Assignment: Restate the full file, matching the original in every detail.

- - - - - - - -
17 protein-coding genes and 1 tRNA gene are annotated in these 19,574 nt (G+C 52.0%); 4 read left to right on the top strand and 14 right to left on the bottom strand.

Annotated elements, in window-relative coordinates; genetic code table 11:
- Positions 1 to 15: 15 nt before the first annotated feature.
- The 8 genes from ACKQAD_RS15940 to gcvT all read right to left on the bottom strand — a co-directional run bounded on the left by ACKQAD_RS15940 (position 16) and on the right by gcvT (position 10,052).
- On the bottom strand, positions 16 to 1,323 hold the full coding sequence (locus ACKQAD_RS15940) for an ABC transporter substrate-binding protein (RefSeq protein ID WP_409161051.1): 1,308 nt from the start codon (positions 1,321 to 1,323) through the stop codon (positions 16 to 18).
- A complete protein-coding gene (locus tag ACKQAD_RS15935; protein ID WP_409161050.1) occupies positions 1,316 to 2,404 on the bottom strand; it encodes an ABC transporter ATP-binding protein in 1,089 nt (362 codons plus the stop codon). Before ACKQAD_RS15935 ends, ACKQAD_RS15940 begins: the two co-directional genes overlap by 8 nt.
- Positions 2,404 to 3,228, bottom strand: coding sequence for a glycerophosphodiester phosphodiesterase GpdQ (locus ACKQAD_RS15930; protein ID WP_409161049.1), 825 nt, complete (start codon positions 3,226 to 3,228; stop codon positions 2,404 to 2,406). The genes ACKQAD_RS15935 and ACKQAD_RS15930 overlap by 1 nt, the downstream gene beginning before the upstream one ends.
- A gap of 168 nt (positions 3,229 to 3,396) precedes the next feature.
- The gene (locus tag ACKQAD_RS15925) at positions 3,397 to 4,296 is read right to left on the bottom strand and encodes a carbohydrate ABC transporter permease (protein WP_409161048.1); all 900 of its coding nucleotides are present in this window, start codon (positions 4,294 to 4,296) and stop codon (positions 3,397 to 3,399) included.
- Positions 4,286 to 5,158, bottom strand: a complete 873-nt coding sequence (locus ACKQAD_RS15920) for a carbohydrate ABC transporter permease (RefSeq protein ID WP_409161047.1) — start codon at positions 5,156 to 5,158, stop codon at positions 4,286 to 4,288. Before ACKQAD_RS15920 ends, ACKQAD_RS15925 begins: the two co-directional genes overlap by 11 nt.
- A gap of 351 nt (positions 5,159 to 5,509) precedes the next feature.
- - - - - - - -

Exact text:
17 protein-coding genes and 1 tRNA gene are annotated in these 19,574 nt (G+C 52.0%); 4 read left to right on the top strand and 14 right to left on the bottom strand.

Annotated elements, in window-relative coordinates; genetic code table 11:
- Positions 1 to 15: 15 nt before the first annotated feature.
- The 8 genes from ACKQAD_RS15940 to gcvT all read right to left on the bottom strand — a co-directional run bounded on the left by ACKQAD_RS15940 (position 16) and on the right by gcvT (position 10,052).
- On the bottom strand, positions 16 to 1,323 hold the full coding sequence (locus ACKQAD_RS15940) for an ABC transporter substrate-binding protein (RefSeq protein ID WP_409161051.1): 1,308 nt from the start codon (positions 1,321 to 1,323) through the stop codon (positions 16 to 18).
- A complete protein-coding gene (locus tag ACKQAD_RS15935; protein ID WP_409161050.1) occupies positions 1,316 to 2,404 on the bottom strand; it encodes an ABC transporter ATP-binding protein in 1,089 nt (362 codons plus the stop codon). Before ACKQAD_RS15935 ends, ACKQAD_RS15940 begins: the two co-directional genes overlap by 8 nt.
- Positions 2,404 to 3,228, bottom strand: coding sequence for a glycerophosphodiester phosphodiesterase GpdQ (locus ACKQAD_RS15930; protein ID WP_409161049.1), 825 nt, complete (start codon positions 3,226 to 3,228; stop codon positions 2,404 to 2,406). The genes ACKQAD_RS15935 and ACKQAD_RS15930 overlap by 1 nt, the downstream gene beginning before the upstream one ends.
- A gap of 168 nt (positions 3,229 to 3,396) precedes the next feature.
- The gene (locus tag ACKQAD_RS15925) at positions 3,397 to 4,296 is read right to left on the bottom strand and encodes a carbohydrate ABC transporter permease (protein WP_409161048.1); all 900 of its coding nucleotides are present in this window, start codon (positions 4,294 to 4,296) and stop codon (positions 3,397 to 3,399) included.
- Positions 4,286 to 5,158, bottom strand: a complete 873-nt coding sequence (locus ACKQAD_RS15920) for a carbohydrate ABC transporter permease (RefSeq protein ID WP_409161047.1) — start codon at positions 5,156 to 5,158, stop codon at positions 4,286 to 4,288. Before ACKQAD_RS15920 ends, ACKQAD_RS15925 begins: the two co-directional genes overlap by 11 nt.
- A gap of 351 nt (positions 5,159 to 5,509) precedes the next feature.